“We need to take ownership of our history,” Hamilton says. “We deserve to know the truth of how we came to be who we are. Then we can also make real choices about who we want to be as a society, as Australians.”

Liza Dale-Hallett is a great-niece of George Murray, a police constable who led the killings at Coniston in 1920, in which at least 50 Aboriginal men, women and children died. The aborigine people say up to 170 were slaughtered.

“It happened all over Australia and this is a part of our history,” Dale-Hallett

Henry Meyrick, an english settler writes to his family in England in 1846:

“The blacks are very quiet here now, poor wretches. No wild beast was ever hunted down with such unsparing perseverance as they are. Men, women and children are shot whenever they can be met … I have protested against it …in the strongest language, but these things are kept very secret as the penalty would certainly be hanging.”

Henry Meyrick, White Settler letter

.

The language in these old sources is highly coded. Today we call this “spin”.

“Dispersal” is a common historical euphemism for the genocide in Australia. “Land clearing”, “expeditions” and “hunting parties” are other terms, actions which were undertaken to “teach the blacks a lesson”.

There are also formal barriers to the truth that must also be constantly addressed in order to “de-normalise” the Australian genocide. For example, the last piece of official Australian legislation which still contained references to Australia being “an uninhabited land” upon white settler arrival, (although it was clearly inhabited by many and ancient First Nations’s civilizations) was not removed until the early 1990s. This is a shockingly late time for such immoral government codified references to be tolerated in a western nation, especially one which lectures frequently on human rights.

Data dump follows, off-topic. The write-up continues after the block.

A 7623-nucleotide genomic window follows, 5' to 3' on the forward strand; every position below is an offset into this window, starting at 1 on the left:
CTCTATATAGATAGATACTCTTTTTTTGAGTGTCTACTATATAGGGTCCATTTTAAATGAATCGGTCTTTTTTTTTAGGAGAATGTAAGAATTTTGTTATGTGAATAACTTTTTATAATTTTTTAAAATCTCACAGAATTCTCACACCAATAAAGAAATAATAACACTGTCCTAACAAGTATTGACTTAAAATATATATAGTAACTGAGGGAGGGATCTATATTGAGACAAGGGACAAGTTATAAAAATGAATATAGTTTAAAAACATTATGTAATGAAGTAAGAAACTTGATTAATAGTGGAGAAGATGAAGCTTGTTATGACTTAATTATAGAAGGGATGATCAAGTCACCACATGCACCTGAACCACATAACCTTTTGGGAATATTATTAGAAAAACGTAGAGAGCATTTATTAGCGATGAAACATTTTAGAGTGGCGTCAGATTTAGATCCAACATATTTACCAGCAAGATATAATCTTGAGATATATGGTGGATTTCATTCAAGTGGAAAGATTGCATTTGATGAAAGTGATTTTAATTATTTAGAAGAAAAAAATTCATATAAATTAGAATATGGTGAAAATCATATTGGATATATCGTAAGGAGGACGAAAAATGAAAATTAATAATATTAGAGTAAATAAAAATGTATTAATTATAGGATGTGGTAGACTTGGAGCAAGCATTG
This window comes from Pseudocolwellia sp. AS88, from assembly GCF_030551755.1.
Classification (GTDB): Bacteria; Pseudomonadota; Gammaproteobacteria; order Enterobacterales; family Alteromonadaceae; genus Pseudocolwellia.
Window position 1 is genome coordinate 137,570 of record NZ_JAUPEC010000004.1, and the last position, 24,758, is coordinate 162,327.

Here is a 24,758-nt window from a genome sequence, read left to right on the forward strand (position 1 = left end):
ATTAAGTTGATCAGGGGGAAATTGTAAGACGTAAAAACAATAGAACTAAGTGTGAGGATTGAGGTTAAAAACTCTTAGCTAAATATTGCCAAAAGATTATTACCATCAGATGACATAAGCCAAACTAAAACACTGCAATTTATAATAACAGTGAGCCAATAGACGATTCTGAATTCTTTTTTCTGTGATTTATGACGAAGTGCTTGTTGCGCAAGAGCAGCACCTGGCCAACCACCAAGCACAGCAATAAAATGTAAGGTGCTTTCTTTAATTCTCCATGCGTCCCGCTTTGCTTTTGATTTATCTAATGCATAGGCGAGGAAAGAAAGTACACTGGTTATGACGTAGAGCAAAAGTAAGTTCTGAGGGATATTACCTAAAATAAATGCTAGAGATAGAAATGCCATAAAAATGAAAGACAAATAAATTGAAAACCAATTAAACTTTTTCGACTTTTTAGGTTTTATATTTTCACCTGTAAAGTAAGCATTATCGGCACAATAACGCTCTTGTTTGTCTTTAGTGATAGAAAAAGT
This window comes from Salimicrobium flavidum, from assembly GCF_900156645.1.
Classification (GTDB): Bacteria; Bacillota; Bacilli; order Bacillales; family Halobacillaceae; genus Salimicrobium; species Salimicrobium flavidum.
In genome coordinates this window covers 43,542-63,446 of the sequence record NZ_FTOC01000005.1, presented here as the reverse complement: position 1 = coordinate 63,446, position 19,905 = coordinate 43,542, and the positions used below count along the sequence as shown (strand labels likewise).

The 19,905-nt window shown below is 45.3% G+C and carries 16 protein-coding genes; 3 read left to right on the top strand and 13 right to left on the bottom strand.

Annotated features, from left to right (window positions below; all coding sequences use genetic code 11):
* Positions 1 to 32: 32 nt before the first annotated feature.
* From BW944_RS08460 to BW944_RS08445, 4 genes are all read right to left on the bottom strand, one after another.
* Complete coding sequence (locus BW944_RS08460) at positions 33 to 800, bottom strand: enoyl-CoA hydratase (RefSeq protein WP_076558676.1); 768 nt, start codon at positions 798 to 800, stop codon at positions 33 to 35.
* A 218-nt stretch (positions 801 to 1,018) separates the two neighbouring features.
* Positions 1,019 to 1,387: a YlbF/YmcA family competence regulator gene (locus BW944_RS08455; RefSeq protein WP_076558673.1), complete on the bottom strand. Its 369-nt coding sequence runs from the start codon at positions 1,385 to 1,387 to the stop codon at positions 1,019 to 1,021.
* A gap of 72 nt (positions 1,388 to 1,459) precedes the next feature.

Learning about this history of genocide in Australia will come as a shock to some, just as it has been to the citizens of Canada to learn of their governments’ ongoing genocide of Inuit children. But Australians trying to move past blame or guilt are coming forward in greater numbers, and their voices are only growing louder.

We have done a lot already to make sure nobody has an excuse to stay ignorant,” Francis Jupurrurla Kelly, a First Nations activist says.

Much more needs to be done in the AUKUS type nations – Australia, Britain, USA – plus Canada to ensure that no one has any excuse to be ignorant about the Genocides inflicted by white empire builders against the original populations of these countries.

Intense focus must be shone like a laser beam on the white christian nations that constantly lecture and moralize to others about human rights and freedoms. The previously hidden and hushed Genocides carried out by successive governments of Great Britain, Canada, Australia and in particular the United States, must be kept “front and centre” in today’s global conversations.

For only by focussing on the actions of these nations in their bloody histories, can we better understand their bloody and violent actions today.

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"None are more hopelessly enslaved than those who falsely believe they are free." Goethe